I was referring to a net tax rate increase. Should have reread that before submitting, got my words mixed up since I've seen both used in describing the position. As for the reference, it was from an interview with him on the radio several weeks ago. The interviewer asked him several questions about his position on this, and he boiled it down to no net increase in tax rates. So he was ok with closing some loopholes, but only if overall rates were lowered by at least the same amount. So, that doesn't seem to help much in reducing the deficit.

After a little searching, I see that he has since clarified more about this in the past week or so, which may give them more room. Haven't seen any real reaction from TP folks though.

Well, higher rates will be one of the disadvantages. It will not be a lot higher though, about a quarter percent from what I can tell. Cuts are a necessary step so I discount that happening when someone thinks it is a bad thing.

That estimate is based on what? Everyone has already accepted that we need cuts. All the plans so far, from both sides, include cuts. The difficulty is that the Republicans won't agree to ending any tax breaks or closing loopholes along with those cuts. Boehner simply can't get the TP group to agree to any such thing.

As for biases, You have displayed an alarmingly large amount of it here. It doesn't make sense toi have a conversation when anything you do not like gets ignored in favor of foaming at the mouth rants against the tea party.

And you seem to have the same sort of bias against dems. I don't see how anything I've said is a "foaming at the mouth rant against the tea party". I think what they're doing is counter-productive and that they are potentially going to cause more problems than they solve. There's nothing irrational about it. If you're going to define disagreement with their position as that kind of irrational bias, then yeah, there's really no point in discussing it further.

It can only be a barganing chip if the dems block it.

What are you talking about? It's a completely independent vote unless it's made into a bargaining chip by tying it to other issues like deficit reduction, which is what the Republicans did. They could have just passed it and then run on their deficit reduction plans in the election next year. That's not what they they chose.

Most of the republicans ran on cutting spending so it's obvious that something that allows spending to increase would be a core issue with them. And yes, as the biggest threat here is existing obligations, the bigger problem is the limits to which the debt ceiling needs to be raised to will allow us to go into another 2 trillion more in debt. So it's obvious, to me at least, someone would throw a fit of rage when we are increasing the debt ceiling more then enough to meet our existing obligations (by over 2 trillion) when they campaigned on getting that under control.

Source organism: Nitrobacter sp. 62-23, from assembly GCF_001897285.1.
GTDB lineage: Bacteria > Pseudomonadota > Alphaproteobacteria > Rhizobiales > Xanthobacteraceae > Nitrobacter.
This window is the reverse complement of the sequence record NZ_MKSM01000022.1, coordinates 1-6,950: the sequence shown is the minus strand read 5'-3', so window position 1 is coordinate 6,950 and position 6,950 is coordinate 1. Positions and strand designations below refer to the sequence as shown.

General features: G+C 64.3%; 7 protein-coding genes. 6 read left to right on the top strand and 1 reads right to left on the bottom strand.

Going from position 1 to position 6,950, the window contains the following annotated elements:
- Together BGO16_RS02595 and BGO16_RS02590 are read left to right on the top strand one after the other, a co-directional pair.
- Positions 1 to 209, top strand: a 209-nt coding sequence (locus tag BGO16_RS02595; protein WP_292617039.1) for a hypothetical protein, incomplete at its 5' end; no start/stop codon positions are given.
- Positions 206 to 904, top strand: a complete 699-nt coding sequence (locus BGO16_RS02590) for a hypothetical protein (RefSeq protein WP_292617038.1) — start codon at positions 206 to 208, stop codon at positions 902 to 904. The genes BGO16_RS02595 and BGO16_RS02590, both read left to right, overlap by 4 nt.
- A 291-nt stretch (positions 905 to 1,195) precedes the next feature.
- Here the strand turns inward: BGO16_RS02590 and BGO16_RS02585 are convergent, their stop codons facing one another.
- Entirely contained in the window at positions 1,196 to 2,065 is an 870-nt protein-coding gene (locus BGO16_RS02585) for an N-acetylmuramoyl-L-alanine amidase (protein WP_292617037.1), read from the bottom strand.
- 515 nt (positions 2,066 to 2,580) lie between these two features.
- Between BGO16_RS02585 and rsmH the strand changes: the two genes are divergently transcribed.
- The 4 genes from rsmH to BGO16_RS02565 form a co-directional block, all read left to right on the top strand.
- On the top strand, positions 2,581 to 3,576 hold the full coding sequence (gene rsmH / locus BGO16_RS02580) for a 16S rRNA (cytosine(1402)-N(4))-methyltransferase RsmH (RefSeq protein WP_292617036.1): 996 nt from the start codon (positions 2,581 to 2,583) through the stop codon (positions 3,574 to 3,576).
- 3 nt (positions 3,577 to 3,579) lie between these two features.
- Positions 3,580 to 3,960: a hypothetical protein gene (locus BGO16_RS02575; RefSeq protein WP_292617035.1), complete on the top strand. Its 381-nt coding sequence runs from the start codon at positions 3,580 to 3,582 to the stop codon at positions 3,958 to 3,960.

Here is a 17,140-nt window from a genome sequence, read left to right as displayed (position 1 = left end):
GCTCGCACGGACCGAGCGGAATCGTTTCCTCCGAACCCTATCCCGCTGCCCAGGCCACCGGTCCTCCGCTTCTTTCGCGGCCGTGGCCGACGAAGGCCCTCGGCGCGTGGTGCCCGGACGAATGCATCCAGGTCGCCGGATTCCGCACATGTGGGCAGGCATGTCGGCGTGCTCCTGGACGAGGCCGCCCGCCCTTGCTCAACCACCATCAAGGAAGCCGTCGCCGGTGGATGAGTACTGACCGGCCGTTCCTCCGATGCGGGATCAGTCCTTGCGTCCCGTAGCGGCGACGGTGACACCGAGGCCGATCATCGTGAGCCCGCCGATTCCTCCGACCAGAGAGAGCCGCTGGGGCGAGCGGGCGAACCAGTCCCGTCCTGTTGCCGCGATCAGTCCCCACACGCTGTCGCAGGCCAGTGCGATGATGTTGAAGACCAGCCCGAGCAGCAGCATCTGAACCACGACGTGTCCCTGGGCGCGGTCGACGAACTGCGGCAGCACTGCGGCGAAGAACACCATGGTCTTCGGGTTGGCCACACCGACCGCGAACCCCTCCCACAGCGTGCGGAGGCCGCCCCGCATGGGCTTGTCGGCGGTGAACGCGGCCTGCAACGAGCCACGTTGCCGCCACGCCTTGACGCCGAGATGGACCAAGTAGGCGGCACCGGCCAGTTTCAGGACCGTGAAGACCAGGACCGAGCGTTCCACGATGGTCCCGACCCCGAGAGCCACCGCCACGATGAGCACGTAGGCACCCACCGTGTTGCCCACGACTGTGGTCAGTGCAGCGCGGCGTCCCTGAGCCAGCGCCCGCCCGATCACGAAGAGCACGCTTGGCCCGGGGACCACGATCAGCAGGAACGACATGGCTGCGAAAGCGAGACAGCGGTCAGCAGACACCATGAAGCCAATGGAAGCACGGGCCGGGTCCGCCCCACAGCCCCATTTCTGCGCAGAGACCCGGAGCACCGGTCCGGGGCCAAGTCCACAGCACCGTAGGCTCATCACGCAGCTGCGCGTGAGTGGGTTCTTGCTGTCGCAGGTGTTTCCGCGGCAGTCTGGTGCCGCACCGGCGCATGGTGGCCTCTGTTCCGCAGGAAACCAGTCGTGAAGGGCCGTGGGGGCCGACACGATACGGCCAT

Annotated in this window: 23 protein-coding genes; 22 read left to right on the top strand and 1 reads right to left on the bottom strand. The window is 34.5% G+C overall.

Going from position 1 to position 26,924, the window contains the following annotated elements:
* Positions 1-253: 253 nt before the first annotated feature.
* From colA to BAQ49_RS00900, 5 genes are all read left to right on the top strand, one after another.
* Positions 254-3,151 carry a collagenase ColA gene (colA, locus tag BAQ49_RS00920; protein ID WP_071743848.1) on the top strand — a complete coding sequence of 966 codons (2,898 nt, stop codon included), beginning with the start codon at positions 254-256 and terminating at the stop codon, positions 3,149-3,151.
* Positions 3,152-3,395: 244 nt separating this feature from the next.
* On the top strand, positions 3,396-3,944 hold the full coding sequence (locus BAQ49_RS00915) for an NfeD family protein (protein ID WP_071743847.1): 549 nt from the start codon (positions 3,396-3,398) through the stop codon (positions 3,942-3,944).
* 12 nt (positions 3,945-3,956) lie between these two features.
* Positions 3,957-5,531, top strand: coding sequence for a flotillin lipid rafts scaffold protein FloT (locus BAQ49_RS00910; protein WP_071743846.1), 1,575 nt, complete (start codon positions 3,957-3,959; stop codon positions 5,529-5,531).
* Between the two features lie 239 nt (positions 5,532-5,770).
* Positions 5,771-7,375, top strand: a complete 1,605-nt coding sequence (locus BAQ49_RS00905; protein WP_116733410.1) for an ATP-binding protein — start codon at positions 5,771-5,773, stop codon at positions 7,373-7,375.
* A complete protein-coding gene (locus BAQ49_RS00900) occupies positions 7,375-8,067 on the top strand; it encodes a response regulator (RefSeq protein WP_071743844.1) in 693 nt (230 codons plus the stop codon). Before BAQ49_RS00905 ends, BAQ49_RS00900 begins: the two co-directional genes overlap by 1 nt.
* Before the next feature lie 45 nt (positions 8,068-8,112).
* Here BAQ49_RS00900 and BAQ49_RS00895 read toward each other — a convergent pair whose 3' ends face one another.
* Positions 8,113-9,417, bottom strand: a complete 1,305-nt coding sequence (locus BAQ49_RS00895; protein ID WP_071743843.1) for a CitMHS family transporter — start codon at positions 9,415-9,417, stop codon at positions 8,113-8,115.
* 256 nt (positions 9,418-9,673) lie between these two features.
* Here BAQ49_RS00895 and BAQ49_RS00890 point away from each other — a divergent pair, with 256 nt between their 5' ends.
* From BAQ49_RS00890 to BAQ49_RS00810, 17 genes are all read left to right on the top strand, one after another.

I understand why they're doing it, but that's exactly what I'm talking about when I say they're using it as a bargaining chip. They never balked when Bush raised it pretty much every year. But they wait until we have financial collapse and a difficult recovery to try to implement measures that will surely lead to slower recovery, just in time for the next presidential election. Entirely too convenient.

I'm not so sure that is real. Obama claimed to veto anything that didn't raise taxes and democrats claimed they would reject anything that tuches two of the largest spending problems in government right now.

It is real. Obama has already put SS and Medicare cuts on the table, weeks ago even. They have been open to various types of compromises. Just not one where its all cuts no taxes, which has so far been the Republican position in the House.

Comment Re:Rewrite the Constitution or face default! (Score 1) 1042

For instance, had the housing market & banks been allowed to plummet the way the free market dictated they _should_ have, the short-term in housing and borrowing would have been far worse, but two things would have corrected far quicker: housing values & employment/growth.

And you base this claim on what, exactly? I've seen all sorts of speculation about this from all kinds of people. At least economists can usually point to historical precedent to back up their claims. It's rarely a perfect comparison, but it's something. The rest are generally basing it on some fantasy scenario of the free market correcting for everything and everything coming up roses for most people and the economy in general. This is purely theoretical conjecture on their parts, given that there are no true free markets to point to as examples. They also fail to state their assumptions or account for all the things that would have to happen to convert our current economy into anything resembling a true free market. Free markets have failure modes too, which they also seem to discount.

When you let things drag along long enough to form a trend, a sentiment follows (such as the current view all companies have that future growth will be sluggish, which then becomes a self-fulfilling prophecy). And that sentiment is very difficult to break.

No, we have a catch-22 problem here. Companies are sitting on piles of cash, but are afraid to hire because demand is sluggish right now. Consumers are actually saving more right now and are afraid to buy because the job market is so lousy. While the savings is a good thing in the long run, it's making the short-term issues worse and will slow the recovery over-all. This is why temporary government stimulus is recommended to break the logjam. If we were to spend on infrastructure projects in particular, we would be helping things significantly. We need the infrastructure work anyway, and it would put a ton of construction workers back to work since the housing bubble has left them with few prospects. It is also the best time to invest in infrastructure since rates are low and labor is cheaper than normal too. We get more work done for our money now that we will later, and helping the job market should help to increase confidence all around. We get a better self-fulfilling prophecy that way.